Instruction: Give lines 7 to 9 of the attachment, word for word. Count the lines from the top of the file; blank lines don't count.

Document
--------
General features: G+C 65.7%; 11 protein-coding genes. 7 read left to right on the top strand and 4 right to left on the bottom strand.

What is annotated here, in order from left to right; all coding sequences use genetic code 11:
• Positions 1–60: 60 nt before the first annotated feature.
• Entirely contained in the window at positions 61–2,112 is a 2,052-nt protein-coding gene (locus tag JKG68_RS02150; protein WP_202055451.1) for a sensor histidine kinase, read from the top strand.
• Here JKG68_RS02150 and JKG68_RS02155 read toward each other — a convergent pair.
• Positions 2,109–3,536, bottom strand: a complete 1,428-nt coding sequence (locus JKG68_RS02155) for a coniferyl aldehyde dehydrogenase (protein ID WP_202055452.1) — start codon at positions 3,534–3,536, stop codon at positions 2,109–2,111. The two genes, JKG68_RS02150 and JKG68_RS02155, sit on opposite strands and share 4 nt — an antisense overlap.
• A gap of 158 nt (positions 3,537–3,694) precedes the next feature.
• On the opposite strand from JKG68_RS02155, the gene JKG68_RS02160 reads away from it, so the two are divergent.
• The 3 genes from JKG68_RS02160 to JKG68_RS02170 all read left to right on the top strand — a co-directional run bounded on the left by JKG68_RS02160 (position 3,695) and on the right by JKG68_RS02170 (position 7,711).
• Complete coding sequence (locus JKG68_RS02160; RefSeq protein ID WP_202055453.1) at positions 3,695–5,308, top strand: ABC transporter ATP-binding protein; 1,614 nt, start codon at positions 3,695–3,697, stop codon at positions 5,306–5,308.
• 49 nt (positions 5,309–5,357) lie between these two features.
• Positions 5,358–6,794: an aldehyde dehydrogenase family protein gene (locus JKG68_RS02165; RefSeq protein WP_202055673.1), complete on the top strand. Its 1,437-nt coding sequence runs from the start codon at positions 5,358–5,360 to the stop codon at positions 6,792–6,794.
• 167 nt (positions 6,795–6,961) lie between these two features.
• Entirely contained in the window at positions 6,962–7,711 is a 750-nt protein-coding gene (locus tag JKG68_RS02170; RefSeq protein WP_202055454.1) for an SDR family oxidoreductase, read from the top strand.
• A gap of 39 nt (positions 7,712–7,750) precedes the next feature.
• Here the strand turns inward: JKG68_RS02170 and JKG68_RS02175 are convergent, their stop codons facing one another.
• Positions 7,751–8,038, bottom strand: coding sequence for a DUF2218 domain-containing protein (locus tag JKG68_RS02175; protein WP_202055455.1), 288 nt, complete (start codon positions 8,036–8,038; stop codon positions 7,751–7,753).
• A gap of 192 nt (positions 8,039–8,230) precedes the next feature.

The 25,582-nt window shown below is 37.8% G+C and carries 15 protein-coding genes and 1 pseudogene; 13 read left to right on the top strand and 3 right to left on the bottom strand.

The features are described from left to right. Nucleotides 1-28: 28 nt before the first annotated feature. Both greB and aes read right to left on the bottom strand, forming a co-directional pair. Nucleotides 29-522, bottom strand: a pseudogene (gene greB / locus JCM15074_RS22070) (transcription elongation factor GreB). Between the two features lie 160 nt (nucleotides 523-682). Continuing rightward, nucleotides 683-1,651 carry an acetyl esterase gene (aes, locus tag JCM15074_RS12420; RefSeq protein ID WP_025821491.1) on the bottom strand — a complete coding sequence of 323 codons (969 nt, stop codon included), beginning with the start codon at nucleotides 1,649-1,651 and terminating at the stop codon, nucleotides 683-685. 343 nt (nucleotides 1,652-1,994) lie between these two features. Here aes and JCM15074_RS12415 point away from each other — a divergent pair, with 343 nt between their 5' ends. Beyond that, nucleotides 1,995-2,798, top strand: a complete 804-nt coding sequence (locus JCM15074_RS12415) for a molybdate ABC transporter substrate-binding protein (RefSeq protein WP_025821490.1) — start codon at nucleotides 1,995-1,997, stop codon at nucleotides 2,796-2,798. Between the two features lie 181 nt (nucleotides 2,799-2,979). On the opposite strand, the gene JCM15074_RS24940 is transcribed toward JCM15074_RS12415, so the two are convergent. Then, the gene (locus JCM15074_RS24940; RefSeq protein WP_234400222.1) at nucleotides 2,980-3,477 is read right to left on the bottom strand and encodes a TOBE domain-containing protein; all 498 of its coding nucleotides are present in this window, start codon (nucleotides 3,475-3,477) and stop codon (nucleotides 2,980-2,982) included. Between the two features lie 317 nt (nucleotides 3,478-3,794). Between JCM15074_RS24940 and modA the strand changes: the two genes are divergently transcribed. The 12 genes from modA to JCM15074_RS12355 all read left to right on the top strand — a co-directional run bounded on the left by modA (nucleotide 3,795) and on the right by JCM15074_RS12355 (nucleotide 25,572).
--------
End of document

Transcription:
• A gap of 158 nt (positions 3,537–3,694) precedes the next feature.
• On the opposite strand from JKG68_RS02155, the gene JKG68_RS02160 reads away from it, so the two are divergent.
• The 3 genes from JKG68_RS02160 to JKG68_RS02170 all read left to right on the top strand — a co-directional run bounded on the left by JKG68_RS02160 (position 3,695) and on the right by JKG68_RS02170 (position 7,711).